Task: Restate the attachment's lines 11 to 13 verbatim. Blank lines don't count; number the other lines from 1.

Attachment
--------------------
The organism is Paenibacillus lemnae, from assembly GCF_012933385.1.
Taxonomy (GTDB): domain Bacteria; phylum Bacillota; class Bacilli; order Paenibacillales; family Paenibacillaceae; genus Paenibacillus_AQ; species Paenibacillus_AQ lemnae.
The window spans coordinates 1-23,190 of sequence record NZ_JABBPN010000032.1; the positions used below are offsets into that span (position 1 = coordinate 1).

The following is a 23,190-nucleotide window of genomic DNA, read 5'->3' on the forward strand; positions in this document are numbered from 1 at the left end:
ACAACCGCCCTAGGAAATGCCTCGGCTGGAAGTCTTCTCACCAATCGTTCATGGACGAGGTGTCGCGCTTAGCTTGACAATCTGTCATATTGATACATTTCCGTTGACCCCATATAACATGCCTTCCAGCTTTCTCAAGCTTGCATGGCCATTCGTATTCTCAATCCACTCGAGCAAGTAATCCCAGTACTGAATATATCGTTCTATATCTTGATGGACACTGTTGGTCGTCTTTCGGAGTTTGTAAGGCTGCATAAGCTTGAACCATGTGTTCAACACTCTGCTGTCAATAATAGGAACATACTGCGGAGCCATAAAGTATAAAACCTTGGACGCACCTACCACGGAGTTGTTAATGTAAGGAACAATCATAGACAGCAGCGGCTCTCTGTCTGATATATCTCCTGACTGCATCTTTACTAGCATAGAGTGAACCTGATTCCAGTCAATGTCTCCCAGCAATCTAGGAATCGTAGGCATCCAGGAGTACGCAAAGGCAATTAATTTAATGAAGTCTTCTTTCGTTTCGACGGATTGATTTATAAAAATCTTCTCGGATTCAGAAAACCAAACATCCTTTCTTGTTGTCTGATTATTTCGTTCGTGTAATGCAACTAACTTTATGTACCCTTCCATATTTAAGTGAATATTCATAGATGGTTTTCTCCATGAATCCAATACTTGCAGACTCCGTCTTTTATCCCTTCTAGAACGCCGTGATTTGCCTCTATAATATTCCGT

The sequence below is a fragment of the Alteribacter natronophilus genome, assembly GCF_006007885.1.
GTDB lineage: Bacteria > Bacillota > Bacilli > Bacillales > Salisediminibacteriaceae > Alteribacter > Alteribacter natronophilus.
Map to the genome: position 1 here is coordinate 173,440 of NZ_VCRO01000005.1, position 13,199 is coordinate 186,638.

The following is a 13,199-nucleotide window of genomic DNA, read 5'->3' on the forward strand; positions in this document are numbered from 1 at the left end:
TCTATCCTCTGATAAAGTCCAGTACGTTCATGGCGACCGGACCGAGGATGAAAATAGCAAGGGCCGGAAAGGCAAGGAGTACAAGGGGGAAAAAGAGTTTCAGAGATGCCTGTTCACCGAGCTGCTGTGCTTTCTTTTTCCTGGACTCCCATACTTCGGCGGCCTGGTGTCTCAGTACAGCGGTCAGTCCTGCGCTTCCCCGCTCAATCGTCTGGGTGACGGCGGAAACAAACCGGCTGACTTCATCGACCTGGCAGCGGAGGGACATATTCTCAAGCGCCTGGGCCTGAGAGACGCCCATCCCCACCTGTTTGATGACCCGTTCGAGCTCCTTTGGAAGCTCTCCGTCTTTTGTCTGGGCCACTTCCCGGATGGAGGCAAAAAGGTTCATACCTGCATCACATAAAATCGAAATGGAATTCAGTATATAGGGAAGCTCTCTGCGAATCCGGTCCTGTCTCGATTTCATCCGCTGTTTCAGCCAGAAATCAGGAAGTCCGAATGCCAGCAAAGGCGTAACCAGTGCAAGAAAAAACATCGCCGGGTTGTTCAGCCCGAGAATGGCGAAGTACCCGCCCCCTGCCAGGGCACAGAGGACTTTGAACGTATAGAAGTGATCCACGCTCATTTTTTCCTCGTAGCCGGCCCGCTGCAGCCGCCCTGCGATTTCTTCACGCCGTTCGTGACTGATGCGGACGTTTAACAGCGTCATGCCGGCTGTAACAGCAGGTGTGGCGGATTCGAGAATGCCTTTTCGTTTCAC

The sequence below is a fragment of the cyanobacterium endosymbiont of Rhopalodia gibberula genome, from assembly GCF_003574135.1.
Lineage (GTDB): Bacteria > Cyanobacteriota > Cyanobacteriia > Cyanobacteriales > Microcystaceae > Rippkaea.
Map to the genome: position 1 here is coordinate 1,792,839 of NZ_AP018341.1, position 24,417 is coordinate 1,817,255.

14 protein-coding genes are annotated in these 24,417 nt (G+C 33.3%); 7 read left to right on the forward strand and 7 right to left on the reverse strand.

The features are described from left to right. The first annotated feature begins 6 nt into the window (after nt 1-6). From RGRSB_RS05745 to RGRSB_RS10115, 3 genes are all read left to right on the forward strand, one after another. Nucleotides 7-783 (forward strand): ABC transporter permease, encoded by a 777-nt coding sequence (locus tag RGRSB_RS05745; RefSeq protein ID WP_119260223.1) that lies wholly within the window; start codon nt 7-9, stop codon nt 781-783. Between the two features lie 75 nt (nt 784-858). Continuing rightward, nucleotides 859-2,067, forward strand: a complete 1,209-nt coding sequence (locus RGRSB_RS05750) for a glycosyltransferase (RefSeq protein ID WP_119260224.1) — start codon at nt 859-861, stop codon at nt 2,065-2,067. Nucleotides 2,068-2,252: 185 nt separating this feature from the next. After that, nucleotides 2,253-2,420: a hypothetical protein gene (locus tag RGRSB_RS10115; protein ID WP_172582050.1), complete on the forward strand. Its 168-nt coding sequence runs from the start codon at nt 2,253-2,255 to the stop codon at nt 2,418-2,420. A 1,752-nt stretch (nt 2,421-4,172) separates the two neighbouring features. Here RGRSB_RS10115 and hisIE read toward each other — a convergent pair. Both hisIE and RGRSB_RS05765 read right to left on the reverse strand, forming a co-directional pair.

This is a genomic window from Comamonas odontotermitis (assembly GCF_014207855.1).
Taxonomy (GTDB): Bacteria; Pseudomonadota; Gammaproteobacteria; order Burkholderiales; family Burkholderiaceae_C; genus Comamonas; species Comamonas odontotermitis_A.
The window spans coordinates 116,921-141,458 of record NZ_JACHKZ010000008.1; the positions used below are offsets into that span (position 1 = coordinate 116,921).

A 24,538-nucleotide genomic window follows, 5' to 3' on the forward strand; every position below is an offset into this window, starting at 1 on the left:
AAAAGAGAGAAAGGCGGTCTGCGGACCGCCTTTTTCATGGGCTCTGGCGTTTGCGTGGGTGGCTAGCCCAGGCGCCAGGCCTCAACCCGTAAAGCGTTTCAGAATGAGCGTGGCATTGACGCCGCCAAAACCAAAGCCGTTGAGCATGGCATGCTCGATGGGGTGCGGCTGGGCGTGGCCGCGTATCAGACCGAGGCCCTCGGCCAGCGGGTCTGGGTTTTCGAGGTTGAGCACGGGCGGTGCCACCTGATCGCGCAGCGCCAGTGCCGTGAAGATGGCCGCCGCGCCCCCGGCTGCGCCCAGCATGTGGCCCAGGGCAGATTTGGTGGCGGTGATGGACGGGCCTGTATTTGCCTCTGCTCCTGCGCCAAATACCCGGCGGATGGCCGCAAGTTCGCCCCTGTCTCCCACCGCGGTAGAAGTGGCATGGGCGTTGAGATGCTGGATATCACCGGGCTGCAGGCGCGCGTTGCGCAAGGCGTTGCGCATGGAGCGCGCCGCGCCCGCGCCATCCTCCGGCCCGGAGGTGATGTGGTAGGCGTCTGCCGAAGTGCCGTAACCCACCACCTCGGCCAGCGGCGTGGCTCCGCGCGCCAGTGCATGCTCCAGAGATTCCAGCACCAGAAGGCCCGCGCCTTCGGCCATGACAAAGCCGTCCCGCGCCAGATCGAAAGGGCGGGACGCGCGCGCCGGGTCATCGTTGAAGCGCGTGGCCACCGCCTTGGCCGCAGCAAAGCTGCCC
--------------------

The sequence below is a fragment of the cyanobacterium endosymbiont of Rhopalodia gibberula genome, from assembly GCF_003574135.1.
Lineage (GTDB): Bacteria > Cyanobacteriota > Cyanobacteriia > Cyanobacteriales > Microcystaceae > Rippkaea.
Map to the genome: position 1 here is coordinate 1,792,839 of NZ_AP018341.1, position 24,417 is coordinate 1,817,255.